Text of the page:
March 10, 2022 Jack Phillips
Officials in Bexar County, Texas, confirmed this week that more than 1,900 mail ballots were rejected during the March 1 primary, coming after the state legislature approved a bill last year to strengthen statewide elections.
County Elections Administrator Jacquelyn Callanen said that about 4,180 mail ballots had been counted, and she noted that 1,929 were rejected for not meeting the requirements under the new voting law.
“We’ve never seen it in those numbers,” Callanen told KSAT.
The law, SB 1, now requires voters to write the ID number associated with their registration on the envelope of a mail ballot—either a state identification number or the last four digits of their Social Security number.
“We’re going to just do public service announcements, everything we possibly can to not have this happen again,” Callanen said, saying she believes some people were confused by the new provision to provide an ID or Social Security number.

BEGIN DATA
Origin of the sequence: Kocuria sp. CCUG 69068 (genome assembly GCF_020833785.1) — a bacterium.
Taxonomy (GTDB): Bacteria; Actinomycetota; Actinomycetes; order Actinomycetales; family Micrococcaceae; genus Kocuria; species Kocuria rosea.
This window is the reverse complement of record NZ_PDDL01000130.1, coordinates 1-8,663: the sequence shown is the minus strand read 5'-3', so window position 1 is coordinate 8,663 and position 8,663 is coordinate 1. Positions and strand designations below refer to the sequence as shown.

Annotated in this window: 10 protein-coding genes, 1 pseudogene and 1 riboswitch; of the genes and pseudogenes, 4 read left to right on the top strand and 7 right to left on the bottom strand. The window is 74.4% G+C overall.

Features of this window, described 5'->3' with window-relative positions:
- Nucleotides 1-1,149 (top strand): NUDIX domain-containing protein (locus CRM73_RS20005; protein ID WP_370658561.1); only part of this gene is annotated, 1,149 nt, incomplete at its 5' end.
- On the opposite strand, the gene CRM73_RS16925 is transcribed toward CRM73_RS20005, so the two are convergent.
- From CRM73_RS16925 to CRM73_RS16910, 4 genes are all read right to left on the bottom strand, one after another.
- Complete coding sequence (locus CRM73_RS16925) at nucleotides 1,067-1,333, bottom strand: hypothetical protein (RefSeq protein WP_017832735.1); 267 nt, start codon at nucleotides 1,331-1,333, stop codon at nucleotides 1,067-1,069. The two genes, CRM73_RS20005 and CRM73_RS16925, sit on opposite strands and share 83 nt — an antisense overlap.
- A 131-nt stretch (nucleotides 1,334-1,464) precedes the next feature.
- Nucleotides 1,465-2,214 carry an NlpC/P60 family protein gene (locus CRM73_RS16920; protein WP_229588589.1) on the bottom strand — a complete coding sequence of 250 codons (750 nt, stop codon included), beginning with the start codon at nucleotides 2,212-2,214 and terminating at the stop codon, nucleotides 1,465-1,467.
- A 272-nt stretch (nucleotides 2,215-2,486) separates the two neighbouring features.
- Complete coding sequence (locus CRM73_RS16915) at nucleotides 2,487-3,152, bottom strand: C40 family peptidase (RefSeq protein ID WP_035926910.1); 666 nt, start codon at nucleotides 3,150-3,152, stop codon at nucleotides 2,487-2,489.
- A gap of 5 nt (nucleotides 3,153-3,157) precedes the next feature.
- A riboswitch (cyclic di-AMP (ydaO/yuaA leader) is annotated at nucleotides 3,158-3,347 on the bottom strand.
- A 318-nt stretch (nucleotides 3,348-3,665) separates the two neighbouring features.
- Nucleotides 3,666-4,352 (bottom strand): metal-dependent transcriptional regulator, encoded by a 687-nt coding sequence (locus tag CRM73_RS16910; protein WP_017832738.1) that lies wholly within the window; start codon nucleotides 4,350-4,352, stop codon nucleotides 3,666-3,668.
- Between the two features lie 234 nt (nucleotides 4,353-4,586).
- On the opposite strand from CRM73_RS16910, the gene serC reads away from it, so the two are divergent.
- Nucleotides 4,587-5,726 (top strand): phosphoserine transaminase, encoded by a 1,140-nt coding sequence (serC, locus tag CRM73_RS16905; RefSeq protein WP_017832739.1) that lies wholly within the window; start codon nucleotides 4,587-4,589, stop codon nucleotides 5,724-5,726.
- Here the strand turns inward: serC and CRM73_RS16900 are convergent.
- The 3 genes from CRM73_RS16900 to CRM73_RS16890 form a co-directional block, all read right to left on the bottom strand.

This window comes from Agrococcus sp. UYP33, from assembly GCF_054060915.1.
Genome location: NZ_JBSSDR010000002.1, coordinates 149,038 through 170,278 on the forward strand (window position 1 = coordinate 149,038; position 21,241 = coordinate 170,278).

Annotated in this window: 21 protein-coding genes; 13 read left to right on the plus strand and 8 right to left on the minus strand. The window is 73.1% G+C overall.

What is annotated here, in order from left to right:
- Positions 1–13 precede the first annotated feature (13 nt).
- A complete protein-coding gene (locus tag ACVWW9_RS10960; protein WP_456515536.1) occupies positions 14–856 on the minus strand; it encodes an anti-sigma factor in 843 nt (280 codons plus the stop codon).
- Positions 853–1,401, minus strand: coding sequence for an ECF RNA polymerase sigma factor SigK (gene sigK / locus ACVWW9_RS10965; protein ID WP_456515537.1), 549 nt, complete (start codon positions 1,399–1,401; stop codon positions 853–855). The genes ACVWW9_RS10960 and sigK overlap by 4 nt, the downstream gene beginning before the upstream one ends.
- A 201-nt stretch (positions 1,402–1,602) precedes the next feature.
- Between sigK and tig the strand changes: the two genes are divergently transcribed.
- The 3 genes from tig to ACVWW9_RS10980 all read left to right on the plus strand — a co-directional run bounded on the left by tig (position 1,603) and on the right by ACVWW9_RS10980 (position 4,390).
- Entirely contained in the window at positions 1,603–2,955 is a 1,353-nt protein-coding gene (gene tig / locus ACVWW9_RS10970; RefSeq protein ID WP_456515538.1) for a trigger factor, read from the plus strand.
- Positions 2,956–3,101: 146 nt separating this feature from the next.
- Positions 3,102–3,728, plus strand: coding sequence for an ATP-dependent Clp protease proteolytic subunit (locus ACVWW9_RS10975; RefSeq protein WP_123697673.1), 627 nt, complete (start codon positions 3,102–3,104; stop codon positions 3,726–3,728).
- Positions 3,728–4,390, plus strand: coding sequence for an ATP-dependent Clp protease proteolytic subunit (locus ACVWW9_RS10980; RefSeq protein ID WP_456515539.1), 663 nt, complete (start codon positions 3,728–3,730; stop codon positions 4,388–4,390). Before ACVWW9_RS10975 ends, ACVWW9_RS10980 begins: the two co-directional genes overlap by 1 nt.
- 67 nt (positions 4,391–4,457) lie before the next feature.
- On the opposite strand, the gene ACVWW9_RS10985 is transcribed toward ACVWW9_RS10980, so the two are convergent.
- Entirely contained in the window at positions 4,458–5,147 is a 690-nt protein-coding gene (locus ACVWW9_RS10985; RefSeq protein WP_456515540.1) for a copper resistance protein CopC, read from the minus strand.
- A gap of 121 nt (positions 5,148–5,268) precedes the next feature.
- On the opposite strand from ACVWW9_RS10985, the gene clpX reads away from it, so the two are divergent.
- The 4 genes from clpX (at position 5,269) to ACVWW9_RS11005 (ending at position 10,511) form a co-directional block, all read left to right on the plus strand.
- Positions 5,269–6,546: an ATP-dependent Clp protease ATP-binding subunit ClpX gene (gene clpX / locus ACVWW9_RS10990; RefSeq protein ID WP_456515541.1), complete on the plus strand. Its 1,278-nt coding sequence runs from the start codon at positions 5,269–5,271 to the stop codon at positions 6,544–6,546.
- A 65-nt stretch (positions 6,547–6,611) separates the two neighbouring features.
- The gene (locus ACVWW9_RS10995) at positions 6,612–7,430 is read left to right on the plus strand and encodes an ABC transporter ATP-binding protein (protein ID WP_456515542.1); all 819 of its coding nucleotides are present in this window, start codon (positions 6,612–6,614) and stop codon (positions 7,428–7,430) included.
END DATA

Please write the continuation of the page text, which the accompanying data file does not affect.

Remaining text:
Earlier this week, officials in the state’s Harris County, which includes Houston, said that about 10,000 ballots were left uncounted due to a number of errors. The county’s election commissioner, Isabel Longoria, announced her resignation in light of the balloting problems.
The Harris County Republican Party recently filed a lawsuit against the commissioner after the 10,000 uncounted ballots were discovered. But local reports said there were other issues with the primary election, including staffing problems, equipment issues, and longer-than-usual lines.
“The buck stops with me to address issues for voters and I did not meet my own standard or the standard set by commissioners,” Longoria said.
On March 7, the Harris County Republican Party filed a lawsuit against Longoria and the elections office for committing the “worst elections fiasco in Texas history” after the ballots were found uncounted.
Meanwhile, an analysis from The Associated Press found that some 27,000 ballots were flagged across the state.
Along the border, El Paso County reported that 725 mail ballots were officially rejected and not counted after a final canvass on March 7—about 16 percent of all such ballots cast. In Williamson County, officials reported 521 rejected mail ballots, nearly evenly split evenly between Republican and Democratic primary voters.
Roughly 8,300 mail ballots in Texas were rejected in the 2020 election, according to the U.S. Elections Assistance Commission.